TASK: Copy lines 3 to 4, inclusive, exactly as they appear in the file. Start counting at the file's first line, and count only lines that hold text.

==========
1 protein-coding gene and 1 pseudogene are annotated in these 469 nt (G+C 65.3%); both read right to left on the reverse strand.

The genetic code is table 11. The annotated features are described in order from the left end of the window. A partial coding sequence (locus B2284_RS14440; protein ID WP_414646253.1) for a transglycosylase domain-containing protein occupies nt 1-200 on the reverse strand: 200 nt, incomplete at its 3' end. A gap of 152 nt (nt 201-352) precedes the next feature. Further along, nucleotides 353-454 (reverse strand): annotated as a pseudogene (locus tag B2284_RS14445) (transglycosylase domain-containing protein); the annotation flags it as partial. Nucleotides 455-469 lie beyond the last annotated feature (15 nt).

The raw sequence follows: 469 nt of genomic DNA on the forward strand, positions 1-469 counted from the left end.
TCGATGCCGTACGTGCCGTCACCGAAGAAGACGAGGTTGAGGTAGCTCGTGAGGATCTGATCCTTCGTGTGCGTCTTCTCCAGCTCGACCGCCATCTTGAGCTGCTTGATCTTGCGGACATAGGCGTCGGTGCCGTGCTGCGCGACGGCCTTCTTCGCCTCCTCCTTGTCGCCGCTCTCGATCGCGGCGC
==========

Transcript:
The raw sequence follows: 469 nt of genomic DNA on the forward strand, positions 1-469 counted from the left end.
TCGATGCCGTACGTGCCGTCACCGAAGAAGACGAGGTTGAGGTAGCTCGTGAGGATCTGATCCTTCGTGTGCGTCTTCTCCAGCTCGACCGCCATCTTGAGCTGCTTGATCTTGCGGACATAGGCGTCGGTGCCGTGCTGCGCGACGGCCTTCTTCGCCTCCTCCTTGTCGCCGCTCTCGATCGCGGCGC